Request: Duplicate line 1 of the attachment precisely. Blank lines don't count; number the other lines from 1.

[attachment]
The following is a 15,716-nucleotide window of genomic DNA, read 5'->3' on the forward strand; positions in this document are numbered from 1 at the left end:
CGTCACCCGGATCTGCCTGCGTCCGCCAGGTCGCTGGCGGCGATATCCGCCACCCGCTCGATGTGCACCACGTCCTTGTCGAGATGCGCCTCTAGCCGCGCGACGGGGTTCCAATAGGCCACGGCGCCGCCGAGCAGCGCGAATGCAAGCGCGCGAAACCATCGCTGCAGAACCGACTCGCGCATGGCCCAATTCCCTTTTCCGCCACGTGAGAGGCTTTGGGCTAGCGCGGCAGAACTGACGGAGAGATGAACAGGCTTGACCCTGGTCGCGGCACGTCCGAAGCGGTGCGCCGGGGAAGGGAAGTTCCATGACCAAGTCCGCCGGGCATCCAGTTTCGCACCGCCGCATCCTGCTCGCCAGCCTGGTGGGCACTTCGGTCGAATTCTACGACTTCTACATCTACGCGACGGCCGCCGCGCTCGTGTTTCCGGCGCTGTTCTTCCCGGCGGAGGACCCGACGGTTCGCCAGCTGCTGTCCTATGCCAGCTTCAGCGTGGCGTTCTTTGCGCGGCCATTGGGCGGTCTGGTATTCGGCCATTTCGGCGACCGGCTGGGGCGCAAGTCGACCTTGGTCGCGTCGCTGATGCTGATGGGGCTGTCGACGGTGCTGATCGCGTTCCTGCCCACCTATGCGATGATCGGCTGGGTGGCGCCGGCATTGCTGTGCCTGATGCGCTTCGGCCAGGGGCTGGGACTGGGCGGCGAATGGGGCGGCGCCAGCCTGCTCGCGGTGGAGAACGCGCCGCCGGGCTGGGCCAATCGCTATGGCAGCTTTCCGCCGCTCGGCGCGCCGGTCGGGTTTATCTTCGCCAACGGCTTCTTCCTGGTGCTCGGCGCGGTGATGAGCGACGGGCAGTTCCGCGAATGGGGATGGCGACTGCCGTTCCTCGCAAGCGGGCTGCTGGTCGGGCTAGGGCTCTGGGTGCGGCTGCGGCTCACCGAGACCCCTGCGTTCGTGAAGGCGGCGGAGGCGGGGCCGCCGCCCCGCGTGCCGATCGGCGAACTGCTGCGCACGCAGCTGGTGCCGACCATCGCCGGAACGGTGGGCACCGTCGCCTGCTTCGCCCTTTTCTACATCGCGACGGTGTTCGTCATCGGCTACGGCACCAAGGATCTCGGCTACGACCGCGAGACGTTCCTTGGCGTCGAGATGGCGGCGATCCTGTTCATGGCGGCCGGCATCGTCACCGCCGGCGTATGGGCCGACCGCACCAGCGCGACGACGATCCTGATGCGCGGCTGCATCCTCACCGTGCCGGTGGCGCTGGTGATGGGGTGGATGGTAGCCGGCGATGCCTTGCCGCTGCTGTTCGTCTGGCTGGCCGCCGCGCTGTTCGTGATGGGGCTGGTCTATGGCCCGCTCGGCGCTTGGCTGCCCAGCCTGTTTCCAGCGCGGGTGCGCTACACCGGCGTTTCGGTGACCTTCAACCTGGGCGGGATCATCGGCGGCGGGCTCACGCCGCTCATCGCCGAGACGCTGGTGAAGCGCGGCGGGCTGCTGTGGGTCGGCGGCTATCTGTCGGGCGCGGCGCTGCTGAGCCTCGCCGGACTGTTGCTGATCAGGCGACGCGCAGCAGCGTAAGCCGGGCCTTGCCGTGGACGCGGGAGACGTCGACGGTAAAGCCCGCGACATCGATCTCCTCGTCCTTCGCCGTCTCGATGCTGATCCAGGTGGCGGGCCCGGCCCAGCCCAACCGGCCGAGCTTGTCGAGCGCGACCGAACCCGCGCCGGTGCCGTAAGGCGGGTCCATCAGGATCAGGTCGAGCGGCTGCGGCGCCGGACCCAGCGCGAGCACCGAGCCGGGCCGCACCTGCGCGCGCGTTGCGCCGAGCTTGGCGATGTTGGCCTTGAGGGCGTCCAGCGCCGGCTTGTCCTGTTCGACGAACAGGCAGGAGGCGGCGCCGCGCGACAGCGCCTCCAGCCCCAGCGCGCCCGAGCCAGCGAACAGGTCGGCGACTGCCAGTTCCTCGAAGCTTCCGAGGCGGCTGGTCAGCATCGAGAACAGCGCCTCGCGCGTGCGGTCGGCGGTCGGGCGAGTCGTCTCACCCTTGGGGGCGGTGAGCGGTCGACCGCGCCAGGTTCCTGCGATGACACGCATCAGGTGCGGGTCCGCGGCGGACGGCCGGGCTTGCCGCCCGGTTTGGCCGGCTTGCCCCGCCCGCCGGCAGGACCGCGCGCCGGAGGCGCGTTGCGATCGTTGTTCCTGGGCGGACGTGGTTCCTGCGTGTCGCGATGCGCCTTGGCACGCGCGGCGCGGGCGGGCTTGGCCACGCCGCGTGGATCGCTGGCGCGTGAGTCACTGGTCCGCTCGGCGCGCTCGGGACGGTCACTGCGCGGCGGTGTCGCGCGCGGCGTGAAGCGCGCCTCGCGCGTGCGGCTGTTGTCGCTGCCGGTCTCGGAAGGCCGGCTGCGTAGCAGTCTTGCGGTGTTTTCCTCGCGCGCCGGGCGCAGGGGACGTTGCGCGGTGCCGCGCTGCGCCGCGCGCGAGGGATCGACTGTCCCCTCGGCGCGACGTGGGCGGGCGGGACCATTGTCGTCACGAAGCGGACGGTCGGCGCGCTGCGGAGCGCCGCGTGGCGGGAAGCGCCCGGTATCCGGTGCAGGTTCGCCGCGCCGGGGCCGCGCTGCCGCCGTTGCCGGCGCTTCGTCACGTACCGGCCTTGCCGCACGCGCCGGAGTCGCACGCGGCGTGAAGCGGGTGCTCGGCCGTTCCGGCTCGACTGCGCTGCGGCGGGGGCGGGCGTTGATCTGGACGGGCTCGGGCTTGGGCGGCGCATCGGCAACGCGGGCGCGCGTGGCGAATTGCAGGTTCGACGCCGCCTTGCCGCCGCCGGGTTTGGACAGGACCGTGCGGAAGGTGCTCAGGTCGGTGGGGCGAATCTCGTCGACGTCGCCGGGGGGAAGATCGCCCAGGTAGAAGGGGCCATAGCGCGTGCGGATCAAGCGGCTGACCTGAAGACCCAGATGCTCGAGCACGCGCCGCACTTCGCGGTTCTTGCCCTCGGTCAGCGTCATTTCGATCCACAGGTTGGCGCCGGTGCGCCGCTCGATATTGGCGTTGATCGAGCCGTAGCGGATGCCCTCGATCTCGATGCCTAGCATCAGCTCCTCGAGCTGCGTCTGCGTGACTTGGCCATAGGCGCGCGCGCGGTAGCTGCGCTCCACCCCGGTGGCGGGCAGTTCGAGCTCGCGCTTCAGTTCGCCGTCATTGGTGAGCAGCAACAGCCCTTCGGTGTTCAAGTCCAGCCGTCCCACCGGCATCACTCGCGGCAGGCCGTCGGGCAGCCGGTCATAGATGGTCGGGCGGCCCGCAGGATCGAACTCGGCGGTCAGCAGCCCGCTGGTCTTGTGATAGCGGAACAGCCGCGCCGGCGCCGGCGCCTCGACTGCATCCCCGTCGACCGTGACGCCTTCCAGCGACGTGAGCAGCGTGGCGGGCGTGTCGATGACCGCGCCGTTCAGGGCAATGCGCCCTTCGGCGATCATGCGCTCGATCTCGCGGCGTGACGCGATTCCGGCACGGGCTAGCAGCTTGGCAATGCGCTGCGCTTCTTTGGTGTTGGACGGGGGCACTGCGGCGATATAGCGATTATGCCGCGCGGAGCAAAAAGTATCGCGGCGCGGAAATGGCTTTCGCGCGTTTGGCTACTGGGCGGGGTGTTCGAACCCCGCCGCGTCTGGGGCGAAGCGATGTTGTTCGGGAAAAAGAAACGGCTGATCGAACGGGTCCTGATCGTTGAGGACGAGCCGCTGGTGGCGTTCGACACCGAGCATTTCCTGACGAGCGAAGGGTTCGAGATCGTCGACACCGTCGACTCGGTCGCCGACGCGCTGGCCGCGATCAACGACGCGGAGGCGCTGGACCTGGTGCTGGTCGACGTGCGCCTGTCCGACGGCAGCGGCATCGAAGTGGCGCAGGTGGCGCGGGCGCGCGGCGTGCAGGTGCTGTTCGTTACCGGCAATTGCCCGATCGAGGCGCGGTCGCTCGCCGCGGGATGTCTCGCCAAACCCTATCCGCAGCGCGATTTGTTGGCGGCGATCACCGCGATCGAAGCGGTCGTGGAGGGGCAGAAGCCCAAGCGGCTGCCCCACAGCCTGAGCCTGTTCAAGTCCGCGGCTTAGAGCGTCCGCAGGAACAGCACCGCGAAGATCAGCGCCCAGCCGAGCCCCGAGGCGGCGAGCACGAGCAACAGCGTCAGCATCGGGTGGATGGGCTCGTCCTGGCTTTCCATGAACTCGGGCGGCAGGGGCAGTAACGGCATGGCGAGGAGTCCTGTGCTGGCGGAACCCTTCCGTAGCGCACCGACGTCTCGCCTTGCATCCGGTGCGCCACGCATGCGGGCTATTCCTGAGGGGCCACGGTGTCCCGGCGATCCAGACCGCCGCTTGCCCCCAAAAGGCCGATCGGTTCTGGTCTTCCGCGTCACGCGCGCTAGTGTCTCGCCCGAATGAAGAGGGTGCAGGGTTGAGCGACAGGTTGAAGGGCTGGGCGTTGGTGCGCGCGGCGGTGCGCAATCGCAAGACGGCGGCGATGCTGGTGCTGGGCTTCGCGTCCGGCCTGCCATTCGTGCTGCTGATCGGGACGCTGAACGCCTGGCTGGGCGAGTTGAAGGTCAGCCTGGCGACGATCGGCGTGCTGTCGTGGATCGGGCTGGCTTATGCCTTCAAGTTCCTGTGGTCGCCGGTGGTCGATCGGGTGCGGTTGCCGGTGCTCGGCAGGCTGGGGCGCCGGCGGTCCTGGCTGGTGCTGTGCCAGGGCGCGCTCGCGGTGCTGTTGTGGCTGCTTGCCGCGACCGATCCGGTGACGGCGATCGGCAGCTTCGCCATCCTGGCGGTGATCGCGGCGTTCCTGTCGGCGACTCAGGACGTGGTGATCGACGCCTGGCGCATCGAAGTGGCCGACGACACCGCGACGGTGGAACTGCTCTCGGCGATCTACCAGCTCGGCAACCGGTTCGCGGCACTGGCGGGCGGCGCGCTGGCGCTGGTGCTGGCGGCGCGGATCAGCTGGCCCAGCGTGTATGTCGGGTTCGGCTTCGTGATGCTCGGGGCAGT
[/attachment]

The following is a 15,716-nucleotide window of genomic DNA, read 5'->3' on the forward strand; positions in this document are numbered from 1 at the left end: